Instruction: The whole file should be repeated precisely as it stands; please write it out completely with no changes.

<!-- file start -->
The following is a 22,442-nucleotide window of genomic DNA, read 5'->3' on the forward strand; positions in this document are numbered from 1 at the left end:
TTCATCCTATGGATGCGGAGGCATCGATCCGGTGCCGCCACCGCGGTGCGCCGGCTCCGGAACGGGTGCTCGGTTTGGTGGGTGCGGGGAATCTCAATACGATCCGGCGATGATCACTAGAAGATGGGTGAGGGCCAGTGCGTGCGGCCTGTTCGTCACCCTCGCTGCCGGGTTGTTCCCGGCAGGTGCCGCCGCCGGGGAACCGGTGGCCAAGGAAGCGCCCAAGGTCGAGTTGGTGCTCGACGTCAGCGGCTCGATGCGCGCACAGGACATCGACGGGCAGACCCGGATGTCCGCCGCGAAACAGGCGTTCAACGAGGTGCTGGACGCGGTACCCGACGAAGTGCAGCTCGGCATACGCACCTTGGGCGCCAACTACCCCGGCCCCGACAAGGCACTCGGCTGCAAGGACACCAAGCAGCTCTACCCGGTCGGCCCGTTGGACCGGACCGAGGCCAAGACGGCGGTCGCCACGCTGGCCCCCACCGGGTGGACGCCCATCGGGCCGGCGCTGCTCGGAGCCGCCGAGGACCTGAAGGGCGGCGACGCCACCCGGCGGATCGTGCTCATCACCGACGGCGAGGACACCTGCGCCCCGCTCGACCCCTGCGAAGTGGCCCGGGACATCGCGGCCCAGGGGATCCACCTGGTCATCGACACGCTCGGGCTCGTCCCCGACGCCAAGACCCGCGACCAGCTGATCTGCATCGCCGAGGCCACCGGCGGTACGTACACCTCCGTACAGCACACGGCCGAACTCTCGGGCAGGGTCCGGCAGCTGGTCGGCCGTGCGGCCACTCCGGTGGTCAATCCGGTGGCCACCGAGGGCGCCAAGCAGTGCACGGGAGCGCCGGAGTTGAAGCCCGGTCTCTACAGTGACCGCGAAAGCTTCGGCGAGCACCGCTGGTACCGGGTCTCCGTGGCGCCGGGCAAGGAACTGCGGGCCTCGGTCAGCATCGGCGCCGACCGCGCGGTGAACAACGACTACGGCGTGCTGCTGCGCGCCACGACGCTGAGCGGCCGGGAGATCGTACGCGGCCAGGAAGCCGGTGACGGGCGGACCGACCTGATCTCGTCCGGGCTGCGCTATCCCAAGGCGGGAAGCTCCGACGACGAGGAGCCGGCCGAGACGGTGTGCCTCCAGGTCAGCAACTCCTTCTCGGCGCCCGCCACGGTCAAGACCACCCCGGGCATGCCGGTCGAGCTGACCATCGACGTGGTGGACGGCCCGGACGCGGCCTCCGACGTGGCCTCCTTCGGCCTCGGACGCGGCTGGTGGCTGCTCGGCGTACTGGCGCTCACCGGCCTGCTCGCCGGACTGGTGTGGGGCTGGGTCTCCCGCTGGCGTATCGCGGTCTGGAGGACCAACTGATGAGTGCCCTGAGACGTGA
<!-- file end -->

The following is a 22,442-nucleotide window of genomic DNA, read 5'->3' on the forward strand; positions in this document are numbered from 1 at the left end:
TTCATCCTATGGATGCGGAGGCATCGATCCGGTGCCGCCACCGCGGTGCGCCGGCTCCGGAACGGGTGCTCGGTTTGGTGGGTGCGGGGAATCTCAATACGATCCGGCGATGATCACTAGAAGATGGGTGAGGGCCAGTGCGTGCGGCCTGTTCGTCACCCTCGCTGCCGGGTTGTTCCCGGCAGGTGCCGCCGCCGGGGAACCGGTGGCCAAGGAAGCGCCCAAGGTCGAGTTGGTGCTCGACGTCAGCGGCTCGATGCGCGCACAGGACATCGACGGGCAGACCCGGATGTCCGCCGCGAAACAGGCGTTCAACGAGGTGCTGGACGCGGTACCCGACGAAGTGCAGCTCGGCATACGCACCTTGGGCGCCAACTACCCCGGCCCCGACAAGGCACTCGGCTGCAAGGACACCAAGCAGCTCTACCCGGTCGGCCCGTTGGACCGGACCGAGGCCAAGACGGCGGTCGCCACGCTGGCCCCCACCGGGTGGACGCCCATCGGGCCGGCGCTGCTCGGAGCCGCCGAGGACCTGAAGGGCGGCGACGCCACCCGGCGGATCGTGCTCATCACCGACGGCGAGGACACCTGCGCCCCGCTCGACCCCTGCGAAGTGGCCCGGGACATCGCGGCCCAGGGGATCCACCTGGTCATCGACACGCTCGGGCTCGTCCCCGACGCCAAGACCCGCGACCAGCTGATCTGCATCGCCGAGGCCACCGGCGGTACGTACACCTCCGTACAGCACACGGCCGAACTCTCGGGCAGGGTCCGGCAGCTGGTCGGCCGTGCGGCCACTCCGGTGGTCAATCCGGTGGCCACCGAGGGCGCCAAGCAGTGCACGGGAGCGCCGGAGTTGAAGCCCGGTCTCTACAGTGACCGCGAAAGCTTCGGCGAGCACCGCTGGTACCGGGTCTCCGTGGCGCCGGGCAAGGAACTGCGGGCCTCGGTCAGCATCGGCGCCGACCGCGCGGTGAACAACGACTACGGCGTGCTGCTGCGCGCCACGACGCTGAGCGGCCGGGAGATCGTACGCGGCCAGGAAGCCGGTGACGGGCGGACCGACCTGATCTCGTCCGGGCTGCGCTATCCCAAGGCGGGAAGCTCCGACGACGAGGAGCCGGCCGAGACGGTGTGCCTCCAGGTCAGCAACTCCTTCTCGGCGCCCGCCACGGTCAAGACCACCCCGGGCATGCCGGTCGAGCTGACCATCGACGTGGTGGACGGCCCGGACGCGGCCTCCGACGTGGCCTCCTTCGGCCTCGGACGCGGCTGGTGGCTGCTCGGCGTACTGGCGCTCACCGGCCTGCTCGCCGGACTGGTGTGGGGCTGGGTCTCCCGCTGGCGTATCGCGGTCTGGAGGACCAACTGATGAGTGCCCTGAGACGTGA